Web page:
On Librarianship and Activism

A professor recently posed the following question to my class: are librarians required to be activists?

The question came out of a conversation about open access after watching this video. The film discusses the actions of Aaron Swartz, who brought on a lawsuit when he downloaded about 80% of MIT’s JStor database onto his laptop, presumably to make the articles freely available to the public (to read more about the controversy, check out this article from the Boston Globe). Swartz was not a librarian, but he was an advocate of open access and certainly an ally of libraries.

Photo from Flickr Commons. Licensed under CC2.0.

Photo from Flickr Commons. Licensed under CC2.0.

There are librarians out there doing some pretty badass things. Molly Molloy, for example, runs a site called Frontera List, which tracks information related to the death rate in Juarez, Mexico. She single-handedly provides access to previously untracked, critical information about Mexican crime. Last year HLS profiled Alison Macrina, Director of the Library Freedom Project, about her work advocating for digital privacy rights.

The actions of these librarians are inspiring. As students, it can be overwhelming to imagine taking on projects on such a grand scale, but I think it’s important to keep in mind that even the small, everyday things we do make us activists. Mirriam Webster’s definition for activism is:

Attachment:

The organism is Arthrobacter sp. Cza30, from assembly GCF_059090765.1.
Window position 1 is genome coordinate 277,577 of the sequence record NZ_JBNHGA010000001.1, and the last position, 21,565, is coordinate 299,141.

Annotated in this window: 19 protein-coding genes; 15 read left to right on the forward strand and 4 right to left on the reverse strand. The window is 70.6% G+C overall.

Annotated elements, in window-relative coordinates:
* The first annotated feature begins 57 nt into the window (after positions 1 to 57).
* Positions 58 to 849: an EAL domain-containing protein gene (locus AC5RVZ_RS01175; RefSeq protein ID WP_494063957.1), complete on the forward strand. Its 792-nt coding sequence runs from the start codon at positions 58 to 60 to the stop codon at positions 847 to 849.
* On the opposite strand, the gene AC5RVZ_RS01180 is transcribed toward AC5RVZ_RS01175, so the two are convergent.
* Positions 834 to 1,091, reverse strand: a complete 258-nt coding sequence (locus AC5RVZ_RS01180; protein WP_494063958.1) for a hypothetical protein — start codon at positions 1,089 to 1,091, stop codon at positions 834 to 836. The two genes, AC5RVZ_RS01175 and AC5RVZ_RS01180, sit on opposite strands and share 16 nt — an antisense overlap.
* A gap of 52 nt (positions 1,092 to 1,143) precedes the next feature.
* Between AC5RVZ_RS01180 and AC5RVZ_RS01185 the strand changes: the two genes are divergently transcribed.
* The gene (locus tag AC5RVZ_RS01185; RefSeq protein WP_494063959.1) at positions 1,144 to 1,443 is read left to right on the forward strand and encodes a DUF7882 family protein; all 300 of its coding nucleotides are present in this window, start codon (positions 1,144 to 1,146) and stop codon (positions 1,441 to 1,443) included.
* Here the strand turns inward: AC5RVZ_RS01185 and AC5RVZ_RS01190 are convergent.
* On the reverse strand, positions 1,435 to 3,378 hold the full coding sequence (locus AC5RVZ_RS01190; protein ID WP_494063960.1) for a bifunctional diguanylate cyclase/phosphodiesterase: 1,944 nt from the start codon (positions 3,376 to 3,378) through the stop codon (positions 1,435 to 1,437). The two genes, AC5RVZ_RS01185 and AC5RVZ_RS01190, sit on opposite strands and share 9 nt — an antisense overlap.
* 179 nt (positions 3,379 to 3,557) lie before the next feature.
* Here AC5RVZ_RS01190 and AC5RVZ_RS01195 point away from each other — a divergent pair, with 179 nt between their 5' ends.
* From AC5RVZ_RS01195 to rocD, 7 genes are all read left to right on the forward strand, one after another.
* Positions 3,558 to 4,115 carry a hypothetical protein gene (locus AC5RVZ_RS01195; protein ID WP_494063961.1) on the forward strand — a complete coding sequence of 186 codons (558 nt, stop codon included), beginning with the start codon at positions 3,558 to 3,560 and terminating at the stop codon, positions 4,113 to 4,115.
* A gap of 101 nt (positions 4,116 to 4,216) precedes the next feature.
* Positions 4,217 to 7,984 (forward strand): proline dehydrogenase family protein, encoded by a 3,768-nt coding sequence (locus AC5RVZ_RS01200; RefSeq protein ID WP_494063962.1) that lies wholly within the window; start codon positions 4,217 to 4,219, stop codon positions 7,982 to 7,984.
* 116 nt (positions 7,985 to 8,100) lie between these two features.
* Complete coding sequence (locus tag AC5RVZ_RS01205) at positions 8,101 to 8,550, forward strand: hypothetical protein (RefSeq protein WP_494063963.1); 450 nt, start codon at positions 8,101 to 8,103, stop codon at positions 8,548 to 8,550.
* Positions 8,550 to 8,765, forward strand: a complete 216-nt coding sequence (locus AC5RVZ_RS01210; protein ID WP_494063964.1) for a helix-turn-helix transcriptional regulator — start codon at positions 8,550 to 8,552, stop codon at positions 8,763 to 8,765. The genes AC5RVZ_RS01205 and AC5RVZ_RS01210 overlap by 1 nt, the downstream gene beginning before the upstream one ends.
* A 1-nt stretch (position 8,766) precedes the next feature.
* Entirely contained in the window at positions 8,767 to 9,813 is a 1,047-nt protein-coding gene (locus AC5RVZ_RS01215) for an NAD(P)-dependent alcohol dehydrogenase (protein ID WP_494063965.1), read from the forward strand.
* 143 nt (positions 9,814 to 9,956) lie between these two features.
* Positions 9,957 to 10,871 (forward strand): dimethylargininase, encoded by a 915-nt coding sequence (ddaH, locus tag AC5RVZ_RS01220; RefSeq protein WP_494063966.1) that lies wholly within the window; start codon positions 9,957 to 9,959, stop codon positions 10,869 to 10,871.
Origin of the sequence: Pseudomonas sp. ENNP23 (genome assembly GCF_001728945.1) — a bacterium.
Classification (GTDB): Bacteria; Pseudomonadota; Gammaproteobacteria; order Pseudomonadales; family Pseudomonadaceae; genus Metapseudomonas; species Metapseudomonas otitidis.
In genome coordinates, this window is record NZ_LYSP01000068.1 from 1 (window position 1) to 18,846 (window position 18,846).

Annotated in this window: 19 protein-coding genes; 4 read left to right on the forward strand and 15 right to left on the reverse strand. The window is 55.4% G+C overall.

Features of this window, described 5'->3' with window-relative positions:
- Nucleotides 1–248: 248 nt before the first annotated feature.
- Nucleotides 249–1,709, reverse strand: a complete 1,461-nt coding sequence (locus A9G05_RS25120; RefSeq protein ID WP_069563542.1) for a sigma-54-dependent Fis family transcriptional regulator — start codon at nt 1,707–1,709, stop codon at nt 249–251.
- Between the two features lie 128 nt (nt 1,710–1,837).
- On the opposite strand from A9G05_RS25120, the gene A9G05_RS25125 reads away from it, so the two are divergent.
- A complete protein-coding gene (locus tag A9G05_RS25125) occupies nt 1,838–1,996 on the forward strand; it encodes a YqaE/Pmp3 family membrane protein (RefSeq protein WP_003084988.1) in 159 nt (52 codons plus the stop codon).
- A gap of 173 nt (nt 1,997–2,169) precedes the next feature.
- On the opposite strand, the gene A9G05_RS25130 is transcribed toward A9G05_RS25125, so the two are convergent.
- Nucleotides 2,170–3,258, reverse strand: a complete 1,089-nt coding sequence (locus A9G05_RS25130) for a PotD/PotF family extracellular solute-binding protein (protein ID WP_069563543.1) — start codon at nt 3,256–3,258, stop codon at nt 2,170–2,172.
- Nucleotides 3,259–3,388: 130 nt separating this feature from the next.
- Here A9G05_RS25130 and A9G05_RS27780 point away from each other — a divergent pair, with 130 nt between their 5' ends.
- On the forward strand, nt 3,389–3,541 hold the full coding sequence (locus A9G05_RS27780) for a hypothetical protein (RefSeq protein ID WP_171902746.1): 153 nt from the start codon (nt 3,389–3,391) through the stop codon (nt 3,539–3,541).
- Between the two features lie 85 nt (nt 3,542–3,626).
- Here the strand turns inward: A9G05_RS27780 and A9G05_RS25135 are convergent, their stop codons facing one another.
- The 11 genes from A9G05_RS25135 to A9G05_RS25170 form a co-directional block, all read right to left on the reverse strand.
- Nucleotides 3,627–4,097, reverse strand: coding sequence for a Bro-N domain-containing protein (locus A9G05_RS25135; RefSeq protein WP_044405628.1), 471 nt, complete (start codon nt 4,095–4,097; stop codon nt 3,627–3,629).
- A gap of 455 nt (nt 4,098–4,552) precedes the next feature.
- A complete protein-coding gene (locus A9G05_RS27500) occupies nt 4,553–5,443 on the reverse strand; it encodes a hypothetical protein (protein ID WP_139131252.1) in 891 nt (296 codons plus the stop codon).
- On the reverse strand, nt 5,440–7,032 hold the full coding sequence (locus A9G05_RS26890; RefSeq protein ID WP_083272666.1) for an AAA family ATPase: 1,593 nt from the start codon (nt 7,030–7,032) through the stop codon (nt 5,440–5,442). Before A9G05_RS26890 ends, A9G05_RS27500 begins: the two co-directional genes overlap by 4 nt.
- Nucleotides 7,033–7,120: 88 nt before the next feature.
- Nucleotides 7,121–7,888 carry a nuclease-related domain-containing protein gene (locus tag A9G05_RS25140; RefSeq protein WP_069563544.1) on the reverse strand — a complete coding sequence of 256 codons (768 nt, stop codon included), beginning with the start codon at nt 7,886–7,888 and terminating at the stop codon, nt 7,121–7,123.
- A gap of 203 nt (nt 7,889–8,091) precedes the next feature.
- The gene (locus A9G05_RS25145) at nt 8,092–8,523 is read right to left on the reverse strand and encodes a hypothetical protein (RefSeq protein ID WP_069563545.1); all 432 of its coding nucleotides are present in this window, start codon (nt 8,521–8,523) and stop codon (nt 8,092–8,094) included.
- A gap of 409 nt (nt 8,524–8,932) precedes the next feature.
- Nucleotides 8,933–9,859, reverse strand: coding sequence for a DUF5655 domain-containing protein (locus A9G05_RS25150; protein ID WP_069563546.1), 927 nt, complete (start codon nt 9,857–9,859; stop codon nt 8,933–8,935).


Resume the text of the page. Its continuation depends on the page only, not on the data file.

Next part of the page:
“a doctrine or practice that emphasizes direct vigorous action especially in support of or opposition to one side of a controversial issue”

Activism is anything you do that supports a cause and encourages change.

Some of us (myself included) are sometimes so blinded by coursework, reference desk shifts, committee meetings, lesson plans, or budgets that we do not have time to see the greater impact of our actions. I’ve got a secret for you: all of us are activists.

You’re an activist if you help to provide resources to undocumented people.

You’re an activist if you read “And Tango Makes Three” at storytime.

You’re an activist if you encourage homeless people to use the library, rather than turn them away.

Heck, you’re an activist if you direct patrons to MOOCs to take their education into their own hands.

So what’s my point? Stay inspired! Being an activist doesn’t have to mean organizing a huge rally for some grand cause. The little things we do everyday make us activists.We are all in a unique position to influence members of our community in big ways, even as students. Keep questioning, keep engaging, and keep changing.

Check out the Progressive Librarians Guild for further information and to get involved.

8 replies

  1. Thanks for this post – good to be reminded that all the little steps that we as librarians take, in our personal or professional lives, can support the Bigger Picture of freedom of information, open access, and educated decision-making. Thanks too for the link to Progressive Librarians Guild – great stuff!

    Liked by 1 person

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